The forced currency devaluations and weakening economies have hit the general population hard across the region. This has cut the spending power of local currency savings and also fueled inflation growth and, particularly in the case of Kazakhstan, raised the cost of debt servicing. There has also been an increase in job losses and wage growth has slowed sharply in all of the Caspian economies. The upshot of all this has been a drop in disposable incomes, a fall in living standards and, according to opinion polls, an increase in public dissatisfaction. Kazakhstan has responded to the threat of the economic decline leading to social problems with the promise of financial compensation. This threat was also the main reason why the country brought the presidential election forward by almost 18 months. The Azerbaijan government’s response has been to adopt a greater nationalist stance, and put the rejection of Western criticism of political trends and also the increasingly dangerous conflict on the border of Nagorno-Karabakh across the front pages of the mass-media.
Russia’s monetary policy response to the oil price decline has flip-flopped between hawkish and dovish. The Central Bank of Russia spiked its benchmark rate to 17% in mid-December and then salami-sliced it back to 11% over the first half of this year. It has now shifted back to a hawkish stance while waiting for inflation to ease. Kazakhstan and Iran have followed the hawkish path and boosted their respective benchmark rates to 16% and 21% respectively. Both fear inflation and social instability more than slowing growth. Azerbaijan has gone in the opposite direction and cut its benchmark rate to 3% this year. The impending parliamentary elections in early November no doubt being a factor in that decision.
But apart from the shared problems, the countries of the Caspian Corridor also have some common opportunities. The most obvious of those currently are linked to China’s programme to build an extensive transport web to allow it more efficiently to get its goods to markets in Europe, Africa and the Middle East, while also securing raw material import routes. Plans are already in place, some already constructed, to build rail links across Kazakhstan to the other regional states and, from there, to destination markets. That will allow transit states to build logistics centres, as well as take advantage of the extensive transport network for their own trade.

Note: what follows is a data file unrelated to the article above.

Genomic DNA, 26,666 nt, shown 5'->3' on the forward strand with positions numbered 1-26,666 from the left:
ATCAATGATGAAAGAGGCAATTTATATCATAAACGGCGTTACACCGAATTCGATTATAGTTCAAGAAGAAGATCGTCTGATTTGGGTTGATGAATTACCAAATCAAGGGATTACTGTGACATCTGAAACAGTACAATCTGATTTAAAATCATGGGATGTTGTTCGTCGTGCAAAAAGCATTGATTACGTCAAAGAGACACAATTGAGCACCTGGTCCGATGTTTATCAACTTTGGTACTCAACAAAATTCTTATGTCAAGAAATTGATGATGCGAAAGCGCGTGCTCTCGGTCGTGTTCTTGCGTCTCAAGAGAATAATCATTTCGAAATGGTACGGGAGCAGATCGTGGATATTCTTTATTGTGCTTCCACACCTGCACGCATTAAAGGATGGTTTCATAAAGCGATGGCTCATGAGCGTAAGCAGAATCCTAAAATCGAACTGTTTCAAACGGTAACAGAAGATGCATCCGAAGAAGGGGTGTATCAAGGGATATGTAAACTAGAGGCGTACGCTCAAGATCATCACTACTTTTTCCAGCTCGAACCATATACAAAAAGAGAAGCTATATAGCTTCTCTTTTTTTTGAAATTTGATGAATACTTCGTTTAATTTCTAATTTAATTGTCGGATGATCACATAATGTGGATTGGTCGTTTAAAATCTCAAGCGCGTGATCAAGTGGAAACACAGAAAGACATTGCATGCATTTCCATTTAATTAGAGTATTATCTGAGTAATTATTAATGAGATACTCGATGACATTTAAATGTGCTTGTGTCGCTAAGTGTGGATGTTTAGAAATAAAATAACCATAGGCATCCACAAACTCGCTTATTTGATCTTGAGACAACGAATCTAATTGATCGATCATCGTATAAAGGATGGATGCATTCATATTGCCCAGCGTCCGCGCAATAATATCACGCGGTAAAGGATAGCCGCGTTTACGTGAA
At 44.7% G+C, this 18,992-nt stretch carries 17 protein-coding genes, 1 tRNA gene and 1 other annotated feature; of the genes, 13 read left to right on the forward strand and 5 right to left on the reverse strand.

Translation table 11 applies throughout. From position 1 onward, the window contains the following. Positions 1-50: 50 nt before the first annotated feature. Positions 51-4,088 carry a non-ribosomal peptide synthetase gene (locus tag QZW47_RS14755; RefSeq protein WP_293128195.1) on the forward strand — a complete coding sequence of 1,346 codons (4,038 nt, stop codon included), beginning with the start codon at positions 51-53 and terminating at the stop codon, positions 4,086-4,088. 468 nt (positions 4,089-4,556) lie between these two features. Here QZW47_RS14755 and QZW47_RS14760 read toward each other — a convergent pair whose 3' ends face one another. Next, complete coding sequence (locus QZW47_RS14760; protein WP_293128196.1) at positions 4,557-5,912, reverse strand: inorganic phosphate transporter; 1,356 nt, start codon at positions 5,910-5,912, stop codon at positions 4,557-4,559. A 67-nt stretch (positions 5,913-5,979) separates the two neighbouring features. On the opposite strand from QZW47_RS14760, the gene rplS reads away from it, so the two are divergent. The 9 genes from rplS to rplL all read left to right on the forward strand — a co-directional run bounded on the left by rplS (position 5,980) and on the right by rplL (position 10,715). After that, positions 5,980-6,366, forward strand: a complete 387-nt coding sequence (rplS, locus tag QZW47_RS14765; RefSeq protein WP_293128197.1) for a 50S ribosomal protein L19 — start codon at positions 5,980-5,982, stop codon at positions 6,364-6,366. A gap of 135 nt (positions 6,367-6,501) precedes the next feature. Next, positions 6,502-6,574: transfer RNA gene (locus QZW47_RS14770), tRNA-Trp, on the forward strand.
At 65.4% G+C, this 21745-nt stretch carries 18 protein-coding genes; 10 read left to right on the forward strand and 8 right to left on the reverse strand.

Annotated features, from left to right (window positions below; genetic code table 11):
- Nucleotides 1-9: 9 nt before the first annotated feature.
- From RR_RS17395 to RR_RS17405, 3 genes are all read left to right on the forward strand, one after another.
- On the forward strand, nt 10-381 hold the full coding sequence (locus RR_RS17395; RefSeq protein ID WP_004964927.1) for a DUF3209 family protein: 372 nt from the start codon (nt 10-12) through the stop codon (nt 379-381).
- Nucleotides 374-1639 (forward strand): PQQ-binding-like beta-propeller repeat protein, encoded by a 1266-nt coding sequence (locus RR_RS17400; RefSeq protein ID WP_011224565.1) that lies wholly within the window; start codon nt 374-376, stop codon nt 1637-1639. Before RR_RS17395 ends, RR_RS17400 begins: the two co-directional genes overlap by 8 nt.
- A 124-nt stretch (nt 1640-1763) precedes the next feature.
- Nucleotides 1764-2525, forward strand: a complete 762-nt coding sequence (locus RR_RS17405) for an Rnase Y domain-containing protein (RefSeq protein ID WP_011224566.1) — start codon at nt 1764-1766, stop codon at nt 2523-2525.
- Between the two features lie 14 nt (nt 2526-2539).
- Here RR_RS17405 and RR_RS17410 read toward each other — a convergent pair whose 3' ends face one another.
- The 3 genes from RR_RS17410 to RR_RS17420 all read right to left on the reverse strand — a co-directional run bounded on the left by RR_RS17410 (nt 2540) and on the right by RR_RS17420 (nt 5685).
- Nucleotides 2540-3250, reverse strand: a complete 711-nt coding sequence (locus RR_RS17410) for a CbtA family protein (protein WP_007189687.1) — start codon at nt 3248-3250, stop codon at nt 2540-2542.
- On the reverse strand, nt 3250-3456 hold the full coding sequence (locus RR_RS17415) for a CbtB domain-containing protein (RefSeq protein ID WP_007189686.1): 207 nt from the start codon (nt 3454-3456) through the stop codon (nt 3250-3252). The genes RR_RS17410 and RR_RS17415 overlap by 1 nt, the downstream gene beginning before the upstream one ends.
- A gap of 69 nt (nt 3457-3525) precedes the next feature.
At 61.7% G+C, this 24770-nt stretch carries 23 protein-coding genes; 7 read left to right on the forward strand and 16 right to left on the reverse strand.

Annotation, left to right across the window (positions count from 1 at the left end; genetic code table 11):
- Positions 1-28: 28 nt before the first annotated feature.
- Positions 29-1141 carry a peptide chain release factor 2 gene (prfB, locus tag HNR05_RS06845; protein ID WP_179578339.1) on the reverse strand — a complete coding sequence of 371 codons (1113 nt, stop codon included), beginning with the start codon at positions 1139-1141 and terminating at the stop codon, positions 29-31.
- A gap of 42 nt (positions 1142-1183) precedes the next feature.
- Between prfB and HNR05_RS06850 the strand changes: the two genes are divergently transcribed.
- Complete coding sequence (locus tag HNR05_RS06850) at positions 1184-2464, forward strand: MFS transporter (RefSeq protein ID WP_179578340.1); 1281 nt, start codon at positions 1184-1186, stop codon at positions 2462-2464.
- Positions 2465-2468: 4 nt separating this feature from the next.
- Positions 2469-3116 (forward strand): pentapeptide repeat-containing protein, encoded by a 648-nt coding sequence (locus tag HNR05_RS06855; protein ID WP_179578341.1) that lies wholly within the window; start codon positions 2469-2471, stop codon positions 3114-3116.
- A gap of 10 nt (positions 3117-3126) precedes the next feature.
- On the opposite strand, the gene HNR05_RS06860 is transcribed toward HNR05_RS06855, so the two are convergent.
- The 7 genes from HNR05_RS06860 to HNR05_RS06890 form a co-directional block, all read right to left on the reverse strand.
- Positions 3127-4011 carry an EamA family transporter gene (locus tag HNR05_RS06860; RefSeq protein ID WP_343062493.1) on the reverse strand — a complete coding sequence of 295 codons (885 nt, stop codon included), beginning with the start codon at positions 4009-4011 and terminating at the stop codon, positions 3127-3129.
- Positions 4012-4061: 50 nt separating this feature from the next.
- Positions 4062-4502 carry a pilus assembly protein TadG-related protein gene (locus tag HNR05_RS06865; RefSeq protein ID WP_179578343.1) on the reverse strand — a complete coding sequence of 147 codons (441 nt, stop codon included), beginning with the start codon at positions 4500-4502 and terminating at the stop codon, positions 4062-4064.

The expected return of Iran to the global market also offers potential for expanded trade within the Caspian Corridor countries, but also to benefit from Tehran’s plans to build its own export infrastructure to global markets.
Right now, the region is of greater interest to strategic investors in transport, hydrocarbons and other extractive industries. This is where the available opportunities are most visible. But as the countries eventually stabilize their respective economies and start to focus on the opportunities offered by China, Iran and India, plus the need to reduce future hydrocarbon vulnerability, more sectors will open up. The Caspian Corridor is never going to replicate the Asian Tiger economies, but for investors in the right sectors and with the right approach, this is a region that will be very profitable over the next decade.
Chris Weafer is a founding partner of Macro-Advisory, which helps investors cut though the noise & focus on underlying trends, real political risks, & opportunities in Russia/CIS, Eurasia Union, & Mongolia. Follow him on @ChrisWeafer